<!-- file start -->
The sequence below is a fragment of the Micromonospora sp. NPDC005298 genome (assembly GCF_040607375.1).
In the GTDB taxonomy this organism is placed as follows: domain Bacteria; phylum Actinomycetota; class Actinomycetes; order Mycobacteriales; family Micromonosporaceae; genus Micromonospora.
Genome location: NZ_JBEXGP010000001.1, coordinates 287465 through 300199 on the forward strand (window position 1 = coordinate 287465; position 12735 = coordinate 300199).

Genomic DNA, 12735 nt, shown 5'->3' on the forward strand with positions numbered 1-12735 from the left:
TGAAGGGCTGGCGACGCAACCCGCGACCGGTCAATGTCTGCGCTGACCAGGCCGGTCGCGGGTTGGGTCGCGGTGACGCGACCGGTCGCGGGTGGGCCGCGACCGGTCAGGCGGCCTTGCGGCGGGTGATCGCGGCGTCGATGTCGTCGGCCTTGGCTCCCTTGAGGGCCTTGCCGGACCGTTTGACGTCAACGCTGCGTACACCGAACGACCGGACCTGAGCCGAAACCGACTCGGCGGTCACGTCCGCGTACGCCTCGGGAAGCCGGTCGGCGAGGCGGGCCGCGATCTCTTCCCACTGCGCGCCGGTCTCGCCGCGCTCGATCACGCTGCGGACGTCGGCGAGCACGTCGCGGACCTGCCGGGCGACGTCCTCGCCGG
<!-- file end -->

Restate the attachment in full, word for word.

The sequence below is a fragment of the Micromonospora sp. NPDC005298 genome (assembly GCF_040607375.1).
In the GTDB taxonomy this organism is placed as follows: domain Bacteria; phylum Actinomycetota; class Actinomycetes; order Mycobacteriales; family Micromonosporaceae; genus Micromonospora.
Genome location: NZ_JBEXGP010000001.1, coordinates 287465 through 300199 on the forward strand (window position 1 = coordinate 287465; position 12735 = coordinate 300199).

Genomic DNA, 12735 nt, shown 5'->3' on the forward strand with positions numbered 1-12735 from the left:
TGAAGGGCTGGCGACGCAACCCGCGACCGGTCAATGTCTGCGCTGACCAGGCCGGTCGCGGGTTGGGTCGCGGTGACGCGACCGGTCGCGGGTGGGCCGCGACCGGTCAGGCGGCCTTGCGGCGGGTGATCGCGGCGTCGATGTCGTCGGCCTTGGCTCCCTTGAGGGCCTTGCCGGACCGTTTGACGTCAACGCTGCGTACACCGAACGACCGGACCTGAGCCGAAACCGACTCGGCGGTCACGTCCGCGTACGCCTCGGGAAGCCGGTCGGCGAGGCGGGCCGCGATCTCTTCCCACTGCGCGCCGGTCTCGCCGCGCTCGATCACGCTGCGGACGTCGGCGAGCACGTCGCGGACCTGCCGGGCGACGTCCTCGCCGG